Say hello to some January carrots
I don’t mean to be too much of a nag, but…have you considered your fall garden yet?
With the two greenhouses, I need to have seedlings planted in them by first frost. Trouble is, they need to be of Goldilocks size: not too big, not too small, just right. Especially the lettuces. Too big and the cold, once it comes to stay, really hits the leaves hard, turning them to mush; too small, I won’t see a harvest until March, just right, I can harvest them from November through February.
But not everyone has greenhouses to consider. It is the perfect time to sow a row or three of cool-loving crops. Have a trellis that’s empty? Try fall peas. Too scared to try the martian-spaceship of the vegetable world, kohlrabi? It, likewise, loves the cool of the fall, and can take frosts too. In fact, many of the brassica family (turnips, rutabaga, collards, broccoli) do quite well if you plant them now, and you can even harvest some of them from under the snow, like we do.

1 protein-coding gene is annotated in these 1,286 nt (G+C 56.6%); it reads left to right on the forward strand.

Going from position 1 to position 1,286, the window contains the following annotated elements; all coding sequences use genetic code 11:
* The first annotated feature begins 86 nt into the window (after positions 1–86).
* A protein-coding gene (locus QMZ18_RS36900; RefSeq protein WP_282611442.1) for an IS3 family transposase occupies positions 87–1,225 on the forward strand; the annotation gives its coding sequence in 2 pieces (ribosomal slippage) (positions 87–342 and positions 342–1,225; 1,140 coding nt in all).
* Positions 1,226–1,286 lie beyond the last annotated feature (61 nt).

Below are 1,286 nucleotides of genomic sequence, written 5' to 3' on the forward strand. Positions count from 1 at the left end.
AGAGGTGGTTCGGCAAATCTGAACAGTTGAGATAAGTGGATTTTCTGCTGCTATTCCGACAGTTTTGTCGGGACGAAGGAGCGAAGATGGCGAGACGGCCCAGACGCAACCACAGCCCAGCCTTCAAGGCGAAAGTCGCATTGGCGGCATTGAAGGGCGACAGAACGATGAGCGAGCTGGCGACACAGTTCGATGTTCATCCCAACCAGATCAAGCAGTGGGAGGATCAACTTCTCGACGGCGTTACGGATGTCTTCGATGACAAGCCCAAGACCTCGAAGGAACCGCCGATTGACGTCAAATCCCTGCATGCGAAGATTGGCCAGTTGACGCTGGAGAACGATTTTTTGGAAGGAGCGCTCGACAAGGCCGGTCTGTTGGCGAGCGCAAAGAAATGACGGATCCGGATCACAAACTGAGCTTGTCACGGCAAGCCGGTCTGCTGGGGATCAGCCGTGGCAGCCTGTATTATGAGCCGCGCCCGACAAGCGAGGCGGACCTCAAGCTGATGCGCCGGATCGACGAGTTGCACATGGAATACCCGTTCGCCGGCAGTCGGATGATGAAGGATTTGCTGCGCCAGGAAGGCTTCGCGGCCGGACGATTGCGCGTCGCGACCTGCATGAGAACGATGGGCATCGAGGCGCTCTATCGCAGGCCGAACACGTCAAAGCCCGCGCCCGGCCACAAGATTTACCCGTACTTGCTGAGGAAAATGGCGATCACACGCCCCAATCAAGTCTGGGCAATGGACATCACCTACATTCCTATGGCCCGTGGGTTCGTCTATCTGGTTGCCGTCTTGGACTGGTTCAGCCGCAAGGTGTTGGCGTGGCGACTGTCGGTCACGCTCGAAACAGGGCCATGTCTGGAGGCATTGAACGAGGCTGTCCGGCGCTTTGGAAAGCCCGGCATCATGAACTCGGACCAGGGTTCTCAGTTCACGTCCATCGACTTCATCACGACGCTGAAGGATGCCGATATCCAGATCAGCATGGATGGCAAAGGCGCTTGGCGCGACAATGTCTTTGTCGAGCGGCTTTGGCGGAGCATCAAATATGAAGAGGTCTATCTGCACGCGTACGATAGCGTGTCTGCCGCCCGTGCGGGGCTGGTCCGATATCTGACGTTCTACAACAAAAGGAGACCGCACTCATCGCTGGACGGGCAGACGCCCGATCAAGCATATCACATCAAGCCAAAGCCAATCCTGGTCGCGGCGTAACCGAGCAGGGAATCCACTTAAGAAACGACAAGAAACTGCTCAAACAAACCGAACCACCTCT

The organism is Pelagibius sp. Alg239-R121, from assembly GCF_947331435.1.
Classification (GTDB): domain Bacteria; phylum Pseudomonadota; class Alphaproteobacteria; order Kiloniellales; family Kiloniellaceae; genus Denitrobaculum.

I haven’t planted the lettuces yet. Because they sprout so readily, they’ll be too big for my overwintering needs; they’ll do fine as fall salad items now though. But I have planted first crops of kohlrabi, lacinato (dinosaur) kale, and fennel, as they really appreciate coming into ripeness in October: they’re not pithy, or too big, and, in fennel’s case, it’s usually too cool for it to go to seed (which often happens, disappointingly, to spring-planted fennel). And carrots, like those above, have been succession-planted every two weeks all summer long. There is nothing as sweet as a winter-harvested carrot!